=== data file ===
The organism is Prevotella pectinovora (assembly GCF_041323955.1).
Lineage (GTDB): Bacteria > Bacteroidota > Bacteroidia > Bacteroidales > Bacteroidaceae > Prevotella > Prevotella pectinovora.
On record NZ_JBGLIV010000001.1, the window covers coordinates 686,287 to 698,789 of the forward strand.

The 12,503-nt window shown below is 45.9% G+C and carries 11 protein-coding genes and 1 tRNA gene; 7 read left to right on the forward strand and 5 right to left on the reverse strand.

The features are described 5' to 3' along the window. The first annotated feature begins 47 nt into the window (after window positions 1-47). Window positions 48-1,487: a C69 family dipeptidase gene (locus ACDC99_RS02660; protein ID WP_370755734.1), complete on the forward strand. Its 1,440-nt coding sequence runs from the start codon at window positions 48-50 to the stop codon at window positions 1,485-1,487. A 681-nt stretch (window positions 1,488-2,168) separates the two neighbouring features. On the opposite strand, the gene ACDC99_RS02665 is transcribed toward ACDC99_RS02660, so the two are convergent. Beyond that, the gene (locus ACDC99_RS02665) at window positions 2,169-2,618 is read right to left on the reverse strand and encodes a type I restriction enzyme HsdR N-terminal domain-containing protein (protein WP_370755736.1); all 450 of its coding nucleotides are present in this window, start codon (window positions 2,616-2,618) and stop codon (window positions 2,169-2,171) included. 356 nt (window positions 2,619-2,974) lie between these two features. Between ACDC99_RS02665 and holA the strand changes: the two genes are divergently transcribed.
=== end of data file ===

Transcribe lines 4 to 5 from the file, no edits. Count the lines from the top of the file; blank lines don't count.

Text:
The 12,503-nt window shown below is 45.9% G+C and carries 11 protein-coding genes and 1 tRNA gene; 7 read left to right on the forward strand and 5 right to left on the reverse strand.

The features are described 5' to 3' along the window. The first annotated feature begins 47 nt into the window (after window positions 1-47). Window positions 48-1,487: a C69 family dipeptidase gene (locus ACDC99_RS02660; protein ID WP_370755734.1), complete on the forward strand. Its 1,440-nt coding sequence runs from the start codon at window positions 48-50 to the stop codon at window positions 1,485-1,487. A 681-nt stretch (window positions 1,488-2,168) separates the two neighbouring features. On the opposite strand, the gene ACDC99_RS02665 is transcribed toward ACDC99_RS02660, so the two are convergent. Beyond that, the gene (locus ACDC99_RS02665) at window positions 2,169-2,618 is read right to left on the reverse strand and encodes a type I restriction enzyme HsdR N-terminal domain-containing protein (protein WP_370755736.1); all 450 of its coding nucleotides are present in this window, start codon (window positions 2,616-2,618) and stop codon (window positions 2,169-2,171) included. 356 nt (window positions 2,619-2,974) lie between these two features. Between ACDC99_RS02665 and holA the strand changes: the two genes are divergently transcribed.